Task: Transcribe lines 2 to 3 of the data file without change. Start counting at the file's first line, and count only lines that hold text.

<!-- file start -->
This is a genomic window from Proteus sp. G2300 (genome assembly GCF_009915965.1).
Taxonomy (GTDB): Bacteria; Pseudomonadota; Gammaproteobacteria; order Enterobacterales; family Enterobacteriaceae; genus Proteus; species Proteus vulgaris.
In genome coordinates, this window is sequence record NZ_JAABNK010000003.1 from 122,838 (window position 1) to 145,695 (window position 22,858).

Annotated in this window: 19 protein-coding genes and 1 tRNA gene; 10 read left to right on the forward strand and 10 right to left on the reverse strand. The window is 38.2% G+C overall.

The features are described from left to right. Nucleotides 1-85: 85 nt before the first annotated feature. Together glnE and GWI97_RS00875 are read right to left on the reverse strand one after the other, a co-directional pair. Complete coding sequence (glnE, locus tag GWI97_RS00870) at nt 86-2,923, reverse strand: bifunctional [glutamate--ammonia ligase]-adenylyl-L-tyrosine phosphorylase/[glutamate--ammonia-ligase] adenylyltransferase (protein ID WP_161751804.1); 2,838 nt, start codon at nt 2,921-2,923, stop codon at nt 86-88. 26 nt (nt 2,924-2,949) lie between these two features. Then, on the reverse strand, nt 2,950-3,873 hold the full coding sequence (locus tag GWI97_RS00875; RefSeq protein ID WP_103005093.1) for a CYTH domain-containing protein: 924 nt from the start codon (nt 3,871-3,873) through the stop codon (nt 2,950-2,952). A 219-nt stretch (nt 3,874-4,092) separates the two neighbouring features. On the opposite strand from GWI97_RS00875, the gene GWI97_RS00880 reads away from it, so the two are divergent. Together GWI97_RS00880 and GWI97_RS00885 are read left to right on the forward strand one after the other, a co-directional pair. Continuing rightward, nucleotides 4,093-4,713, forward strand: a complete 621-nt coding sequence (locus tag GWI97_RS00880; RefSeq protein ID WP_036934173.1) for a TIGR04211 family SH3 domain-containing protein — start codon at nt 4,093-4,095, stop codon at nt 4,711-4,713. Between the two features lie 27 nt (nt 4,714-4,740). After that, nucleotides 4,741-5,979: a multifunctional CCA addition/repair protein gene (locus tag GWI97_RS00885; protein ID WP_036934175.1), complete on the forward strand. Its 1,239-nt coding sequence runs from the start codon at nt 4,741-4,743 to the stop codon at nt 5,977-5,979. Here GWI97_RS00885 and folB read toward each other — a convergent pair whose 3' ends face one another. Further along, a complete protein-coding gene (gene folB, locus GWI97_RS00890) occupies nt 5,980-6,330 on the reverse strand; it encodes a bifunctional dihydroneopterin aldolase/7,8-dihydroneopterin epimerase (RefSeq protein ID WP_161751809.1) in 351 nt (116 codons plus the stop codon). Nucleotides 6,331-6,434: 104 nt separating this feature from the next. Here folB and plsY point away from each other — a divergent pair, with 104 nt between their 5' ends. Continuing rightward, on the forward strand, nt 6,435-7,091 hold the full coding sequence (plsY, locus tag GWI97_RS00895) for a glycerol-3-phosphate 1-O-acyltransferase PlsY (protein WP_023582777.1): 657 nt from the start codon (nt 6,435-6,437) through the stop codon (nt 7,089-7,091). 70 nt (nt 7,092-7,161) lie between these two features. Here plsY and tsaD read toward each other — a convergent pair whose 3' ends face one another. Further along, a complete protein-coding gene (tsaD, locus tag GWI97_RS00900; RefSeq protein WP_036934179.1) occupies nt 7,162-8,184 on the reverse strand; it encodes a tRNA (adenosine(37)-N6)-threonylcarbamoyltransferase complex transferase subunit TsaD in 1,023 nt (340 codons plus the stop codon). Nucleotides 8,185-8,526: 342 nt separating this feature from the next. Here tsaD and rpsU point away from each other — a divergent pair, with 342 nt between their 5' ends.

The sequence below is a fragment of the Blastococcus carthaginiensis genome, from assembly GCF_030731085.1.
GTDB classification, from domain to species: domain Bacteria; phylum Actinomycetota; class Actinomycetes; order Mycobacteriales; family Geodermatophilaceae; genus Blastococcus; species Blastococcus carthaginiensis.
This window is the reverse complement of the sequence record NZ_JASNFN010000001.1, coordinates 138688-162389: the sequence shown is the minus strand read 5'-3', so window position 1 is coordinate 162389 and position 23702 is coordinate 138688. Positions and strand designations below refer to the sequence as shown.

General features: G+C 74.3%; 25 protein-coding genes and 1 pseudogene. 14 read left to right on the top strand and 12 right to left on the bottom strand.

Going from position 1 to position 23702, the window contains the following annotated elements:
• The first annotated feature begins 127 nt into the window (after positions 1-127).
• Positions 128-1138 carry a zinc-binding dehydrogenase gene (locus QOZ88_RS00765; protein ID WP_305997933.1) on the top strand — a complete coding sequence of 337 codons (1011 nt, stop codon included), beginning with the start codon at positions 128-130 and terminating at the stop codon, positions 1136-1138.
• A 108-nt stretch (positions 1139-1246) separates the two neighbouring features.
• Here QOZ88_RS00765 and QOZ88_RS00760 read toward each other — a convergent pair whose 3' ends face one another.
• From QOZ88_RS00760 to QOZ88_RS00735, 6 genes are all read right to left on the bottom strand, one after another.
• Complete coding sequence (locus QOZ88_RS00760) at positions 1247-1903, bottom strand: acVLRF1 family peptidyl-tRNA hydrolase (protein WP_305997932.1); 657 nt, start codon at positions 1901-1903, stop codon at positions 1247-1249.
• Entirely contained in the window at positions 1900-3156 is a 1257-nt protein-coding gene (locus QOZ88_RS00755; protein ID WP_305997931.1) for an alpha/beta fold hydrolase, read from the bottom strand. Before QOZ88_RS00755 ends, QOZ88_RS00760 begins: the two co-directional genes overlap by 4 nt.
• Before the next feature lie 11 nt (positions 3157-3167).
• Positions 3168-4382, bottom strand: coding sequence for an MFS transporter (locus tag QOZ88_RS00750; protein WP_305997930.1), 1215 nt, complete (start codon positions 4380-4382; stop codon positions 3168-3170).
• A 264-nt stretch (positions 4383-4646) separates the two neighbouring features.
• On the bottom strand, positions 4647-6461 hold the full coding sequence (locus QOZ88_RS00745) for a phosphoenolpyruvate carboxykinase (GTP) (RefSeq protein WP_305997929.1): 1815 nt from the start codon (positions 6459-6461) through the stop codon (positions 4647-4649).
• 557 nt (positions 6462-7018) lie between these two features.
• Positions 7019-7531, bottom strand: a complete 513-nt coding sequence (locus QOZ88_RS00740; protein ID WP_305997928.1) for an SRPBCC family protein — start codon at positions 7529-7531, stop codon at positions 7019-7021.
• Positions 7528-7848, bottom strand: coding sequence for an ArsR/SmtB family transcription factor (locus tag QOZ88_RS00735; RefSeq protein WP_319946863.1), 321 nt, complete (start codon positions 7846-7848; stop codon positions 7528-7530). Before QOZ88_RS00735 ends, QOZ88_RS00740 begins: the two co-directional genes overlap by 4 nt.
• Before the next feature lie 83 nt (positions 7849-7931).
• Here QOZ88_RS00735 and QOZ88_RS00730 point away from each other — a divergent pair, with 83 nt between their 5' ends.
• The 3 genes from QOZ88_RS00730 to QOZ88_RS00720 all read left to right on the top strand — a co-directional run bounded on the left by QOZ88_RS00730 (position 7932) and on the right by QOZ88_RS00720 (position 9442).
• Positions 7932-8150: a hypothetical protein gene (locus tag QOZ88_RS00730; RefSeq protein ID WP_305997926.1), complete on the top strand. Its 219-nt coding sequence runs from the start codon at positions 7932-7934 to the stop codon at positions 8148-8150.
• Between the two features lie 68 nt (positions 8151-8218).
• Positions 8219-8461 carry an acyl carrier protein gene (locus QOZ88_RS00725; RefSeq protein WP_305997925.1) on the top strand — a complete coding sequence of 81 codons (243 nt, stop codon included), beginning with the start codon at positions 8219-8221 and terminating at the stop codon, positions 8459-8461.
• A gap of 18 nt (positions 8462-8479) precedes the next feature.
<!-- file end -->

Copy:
Taxonomy (GTDB): Bacteria; Pseudomonadota; Gammaproteobacteria; order Enterobacterales; family Enterobacteriaceae; genus Proteus; species Proteus vulgaris.
In genome coordinates, this window is sequence record NZ_JAABNK010000003.1 from 122,838 (window position 1) to 145,695 (window position 22,858).